In what may shape up to be the ultimate win-win for Baidu (NASDAQ:BIDU) and its critics, it seems as if we'll be getting an IPO next year of Baidu's popular yet profitless video-streaming platform. The Wall Street Journal is being told the Chinese dot-com darling is considering a U.S. or Hong Kong debut for iQiyi, a move that would raise $1 billion for Baidu's majority-owned business and value iQiyi at $5 billion.
This is good news all around, but it would come as sweet vindication to the activists who earlier this year were accusing Baidu insiders of trying to practically steal the streaming hub. In February, Baidu CEO Robin Li and iQiyi CEO Yu Gong led a group that planned to take iQiyi private. The proposed $2.8 billion deal would've translated into a roughly $2.25 billion pre-tax payday for Baidu's 80.5% position.
Baidu stock rallied at the time. As prolific as iQiyi was, monetizing chunky video streams is a tall order in China. With iQiyi in the red it was weighing down Baidu's higher margin search engine business. It would've been the best of both worlds. Baidu would be able to move a profit-sucking subsidiary off of its books and collect a fat check in the process.
It didn't happen. Some started to argue that $2.8 billion wasn't enough for iQiyi. Baidu investor Acacia Partners would go on to pen an open letter to Li, suggesting that the price was too low and the transaction would be a conflict of interest. iQiyi rival Youku Tudou had been acquired in a $4.8 billion deal that closed a few months earlier, and with Youku Tudou and iQiyi putting out rival statements claiming superiority in the past, Acacia Partners wondered why it was punching out for $2 billion less than its biggest competitor.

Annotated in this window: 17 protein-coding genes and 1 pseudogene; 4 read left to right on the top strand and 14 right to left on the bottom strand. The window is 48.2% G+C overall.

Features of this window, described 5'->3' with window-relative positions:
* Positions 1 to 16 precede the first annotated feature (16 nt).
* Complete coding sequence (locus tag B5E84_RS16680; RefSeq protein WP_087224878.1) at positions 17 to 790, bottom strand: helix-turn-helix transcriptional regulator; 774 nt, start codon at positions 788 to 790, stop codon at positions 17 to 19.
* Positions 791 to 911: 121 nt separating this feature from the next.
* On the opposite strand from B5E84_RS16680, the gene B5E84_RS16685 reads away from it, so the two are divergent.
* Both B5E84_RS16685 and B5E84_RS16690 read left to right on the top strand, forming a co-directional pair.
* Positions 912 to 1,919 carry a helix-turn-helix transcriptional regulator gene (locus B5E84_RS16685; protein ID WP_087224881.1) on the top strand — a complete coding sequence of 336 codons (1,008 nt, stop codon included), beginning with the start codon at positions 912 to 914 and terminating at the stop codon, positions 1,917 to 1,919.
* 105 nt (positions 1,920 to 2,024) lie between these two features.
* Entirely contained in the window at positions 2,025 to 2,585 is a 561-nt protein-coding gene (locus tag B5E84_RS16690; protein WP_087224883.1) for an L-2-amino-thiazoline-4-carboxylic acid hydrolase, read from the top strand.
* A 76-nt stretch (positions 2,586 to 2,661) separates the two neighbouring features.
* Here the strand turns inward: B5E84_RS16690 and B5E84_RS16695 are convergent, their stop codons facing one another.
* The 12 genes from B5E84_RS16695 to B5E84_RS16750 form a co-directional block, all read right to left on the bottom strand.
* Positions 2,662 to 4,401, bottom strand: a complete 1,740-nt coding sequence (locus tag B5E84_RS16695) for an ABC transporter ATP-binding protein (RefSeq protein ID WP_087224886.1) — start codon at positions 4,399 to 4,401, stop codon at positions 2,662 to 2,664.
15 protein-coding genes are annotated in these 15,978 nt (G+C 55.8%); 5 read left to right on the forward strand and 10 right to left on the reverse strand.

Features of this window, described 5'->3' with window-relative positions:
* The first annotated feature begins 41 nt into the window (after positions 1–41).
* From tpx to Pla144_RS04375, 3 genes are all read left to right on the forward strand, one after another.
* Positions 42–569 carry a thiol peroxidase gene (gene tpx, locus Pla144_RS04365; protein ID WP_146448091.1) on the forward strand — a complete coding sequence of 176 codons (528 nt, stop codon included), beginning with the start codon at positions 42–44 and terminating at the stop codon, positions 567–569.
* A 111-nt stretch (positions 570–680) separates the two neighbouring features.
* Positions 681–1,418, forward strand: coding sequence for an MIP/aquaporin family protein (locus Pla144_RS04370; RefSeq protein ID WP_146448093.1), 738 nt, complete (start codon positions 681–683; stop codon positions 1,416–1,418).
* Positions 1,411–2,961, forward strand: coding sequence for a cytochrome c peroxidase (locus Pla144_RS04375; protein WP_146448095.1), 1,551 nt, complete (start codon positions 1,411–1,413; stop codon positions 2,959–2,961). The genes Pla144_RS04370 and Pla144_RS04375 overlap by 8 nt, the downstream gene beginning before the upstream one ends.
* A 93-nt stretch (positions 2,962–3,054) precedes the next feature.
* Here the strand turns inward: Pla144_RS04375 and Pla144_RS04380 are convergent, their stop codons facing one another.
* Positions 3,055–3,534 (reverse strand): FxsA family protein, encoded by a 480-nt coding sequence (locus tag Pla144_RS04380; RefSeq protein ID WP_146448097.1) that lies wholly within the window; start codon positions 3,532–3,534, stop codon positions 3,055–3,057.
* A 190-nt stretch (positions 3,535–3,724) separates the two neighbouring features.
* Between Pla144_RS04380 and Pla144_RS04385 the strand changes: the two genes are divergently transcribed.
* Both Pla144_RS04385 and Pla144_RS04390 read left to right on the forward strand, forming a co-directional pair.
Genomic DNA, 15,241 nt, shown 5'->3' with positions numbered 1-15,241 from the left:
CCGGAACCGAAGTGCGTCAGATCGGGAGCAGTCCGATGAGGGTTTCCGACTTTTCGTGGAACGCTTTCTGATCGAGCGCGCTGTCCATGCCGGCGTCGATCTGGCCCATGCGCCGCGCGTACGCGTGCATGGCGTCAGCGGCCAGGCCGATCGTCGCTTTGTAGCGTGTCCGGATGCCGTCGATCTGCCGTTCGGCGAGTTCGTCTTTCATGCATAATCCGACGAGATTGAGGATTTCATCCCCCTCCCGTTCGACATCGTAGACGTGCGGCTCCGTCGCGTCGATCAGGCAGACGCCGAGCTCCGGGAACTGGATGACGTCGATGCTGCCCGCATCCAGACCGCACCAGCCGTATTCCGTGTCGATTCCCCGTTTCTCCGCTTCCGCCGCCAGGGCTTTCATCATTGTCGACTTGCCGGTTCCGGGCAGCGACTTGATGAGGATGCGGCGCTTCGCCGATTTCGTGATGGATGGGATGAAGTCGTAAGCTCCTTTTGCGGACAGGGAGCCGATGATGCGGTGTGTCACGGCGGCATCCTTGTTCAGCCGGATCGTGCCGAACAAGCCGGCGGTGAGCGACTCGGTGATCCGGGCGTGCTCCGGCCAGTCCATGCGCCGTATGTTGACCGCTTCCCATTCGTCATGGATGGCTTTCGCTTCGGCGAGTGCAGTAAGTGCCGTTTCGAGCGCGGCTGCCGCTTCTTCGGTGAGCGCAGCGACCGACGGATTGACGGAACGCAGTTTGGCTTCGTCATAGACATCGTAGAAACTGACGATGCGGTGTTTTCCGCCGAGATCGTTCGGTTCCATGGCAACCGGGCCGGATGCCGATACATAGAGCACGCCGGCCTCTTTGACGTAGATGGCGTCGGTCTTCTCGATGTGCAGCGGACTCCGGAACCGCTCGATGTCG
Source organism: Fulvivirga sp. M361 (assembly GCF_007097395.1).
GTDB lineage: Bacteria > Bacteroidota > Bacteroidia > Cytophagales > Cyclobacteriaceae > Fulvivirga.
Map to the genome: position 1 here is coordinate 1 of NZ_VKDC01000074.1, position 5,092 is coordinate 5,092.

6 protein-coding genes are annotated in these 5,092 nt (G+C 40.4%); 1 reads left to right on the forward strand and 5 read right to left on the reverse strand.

Li and Gong officially withdrew the offer to Baidu's board to take iQiyi private just days after the open letter went out. Baidu's press release would point out that the two sides failed to agree on the transaction structure and purchase price, and it seemed likely that activist pressure played a part. Baidu's stock languished after the privatization deal fell apart, but an IPO that values iQiyi at a lot more than the $2.8 billion proposed in the deal to go private vindicates the activism and benefits Baidu and its stakeholders.
Putting the "oh" in IPO
The market cheered last year's deal to take iQiyi private at $2.8 billion. It will naturally love the plan to take iQiyi public at $5 billion, even if $1 billion of that value comes in the form of shareholders buying into the offering.
Baidu can use the favorable attention. The stock has languished since it had to curb health-related ads following regulatory mandates earlier this year, a blow to both ends of Baidu's income statement given the high-margin nature of those paid search spots. Video streaming is important to Baidu, but clearly not profitable. Baidu has been investing in new businesses that may not pay off right away, and it now has an opportunity to turn a big drain on its bottom line into a money maker. It's the right call if the reports hold up and the market climate is conducive to making the IPO happen.